Luckman’s design, one of 59 submissions, included a serene lily pond fed by a two-tiered fountain.  Above the fountain was a reclining bronze figure of a contemplative female upon a granite ledge.  Luckman called his memorial “Memory.”

Water lilies float serenely in the reflecting pool during the dedication of the Straus Memorial in 1915 -- Library of Congress
Behind the sculpture a granite bench provided a place of rest for those visiting the memorial.  The Straus Memorial, paid for entirely by public donations, was dedicated on April 15, 1915, three years to the day after the sinking of the RMS TitanicThe Times called it “one of the most beautiful monuments of its kind in the country.”

Inscribed on the rear of the monument was the biblical passage from II Samuel 1:23:

Lovely and pleasant were they in their lives
And in their death they were not divided

An orchestra played for the many who assembled for the dedication on April 12, 1915 -- Library of Congress
 The neighborhood around the Straus Memorial declined as the 20th century wound down and by 2007 the memorial had suffered some abuse.  That year the Parks’ Monuments Conservation Program initiated a restoration, sponsored mostly by The History Channel.

Regretfully, the lily pond—a crucial element in Augustus Lukeman’s design--was filled in as a flower bed in order to facilitate easier maintenance.  

Today the lily pond has been replaced by a not-so-lovely flower bed -- photo museumplanet.com

Despite the loss of the reflecting pool, the Isidor and Ida Straus Memorial remains one of New York’s most moving and evocative monuments.


non-credited photographs taken by the author

Saturday, September 24, 2011

The 1901 St. Stanislaus Bishop & Martyr Church -- 104-106 St. Mark's Place

photo by Alice Lum
A decade before the great influx of Italians, Russians, Poles and Eastern European Jews began in 1881, there were already around 2,000 Polish immigrants living in Manhattan.   The community established itself on the Lower East Side where, according to the WPA’s “New York City Guide” over half a century later, they “despite poverty filth and overcrowding retained their native gaiety and hope.”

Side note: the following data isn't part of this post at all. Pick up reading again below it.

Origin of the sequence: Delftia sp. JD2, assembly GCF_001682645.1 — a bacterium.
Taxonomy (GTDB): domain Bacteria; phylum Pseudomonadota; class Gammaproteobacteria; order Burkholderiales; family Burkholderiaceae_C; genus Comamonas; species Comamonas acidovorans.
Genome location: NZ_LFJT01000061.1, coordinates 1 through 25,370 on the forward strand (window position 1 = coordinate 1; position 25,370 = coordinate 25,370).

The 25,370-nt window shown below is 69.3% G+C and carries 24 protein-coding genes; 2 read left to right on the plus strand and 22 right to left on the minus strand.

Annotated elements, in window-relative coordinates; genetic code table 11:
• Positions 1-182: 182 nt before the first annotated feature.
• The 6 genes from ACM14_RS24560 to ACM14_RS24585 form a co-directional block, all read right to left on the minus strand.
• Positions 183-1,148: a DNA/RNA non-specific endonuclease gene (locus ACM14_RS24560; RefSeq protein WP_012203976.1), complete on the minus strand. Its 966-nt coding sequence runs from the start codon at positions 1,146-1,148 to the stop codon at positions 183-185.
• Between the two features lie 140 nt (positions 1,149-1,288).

What they did not have, however, was a Polish language church.  In 1872 a petition was made to Cardinal McCloskey to bring a Polish priest to the area.  The Rev. Wojciech Mielcuszny answered the call and in 1875 a small, wooden church was erected on Henry Street, The Church of St. Stanislaus Bishop and Martyr, where the first Polish mass in New York was celebrated.

By the turn of the century the congregation was using the former Stanton Street Dutch Reformed Church, but it would not stay much longer.   In 1900 alone 9,363 Polish immigrants swarmed into New York, many of whom would seek out St. Stanislaus for worship, marriage, funerals and social interaction.

More important to the decision to move, though, was the change in the neighborhood.  It had become a breeding ground of crime and vice.   The church’s pastor, Rev. John H. Strzelecki, repeatedly petitioned the police to rid the area of houses of prostitution.  “I have gone to the police and have told them all about what is going on,” he complained to a New York Times reporter in October 1900, “It seemed only to make them more apathetic, and these houses have been established right here in the shadow of the church.  There is one right next door.

“Day after day these places open and flaunt their red lights in the face of the decent men and women and young girls in this neighborhood.  It is not possible to do the work that is required of us with these surroundings.”

The Times reporter wrote “Finally, unwilling to have his parishioners insulted and their children placed in danger of the base influences surrounding them, he has abandoned his efforts and will move to a neighborhood where the evil will not be flaunted in his face.”

That year a new church building was begun at 104-106 Saint Mark’s Place where evil was apparently not so shamelessly flaunted.   Designed by Arthur Arctander, best known for his apartment and tenement buildings, the brick Gothic Revival structure was completed a year later.  Arctander did not attempt to over-impress.  He produced a straight-forward design with stone and terra cotta trim, attractive Gothic detailing, and a handsome open bell-tower that supported a tall shingled steeple.

Originally a tall shingled steeple rose above the bell tower -- St. Stanislaus Bishop & Martyr Church
The handsome new building in its well-behaved neighborhood, however, was not totally without drama.   Four months after the dedication of the church on May 19, 1901, the sanctuary was richly decorated with flowers and foliage for the wedding of Sophia Dulapa to a 38-year old cabinetmaker named Kavieskin.

As the organ played the wedding march and the bride and groom-to-be passed under a bower of roses, the doors of the church burst open.  Two policemen shouted “Stop! Stop! Don’t marry them,” while a woman with four children rushed in behind them.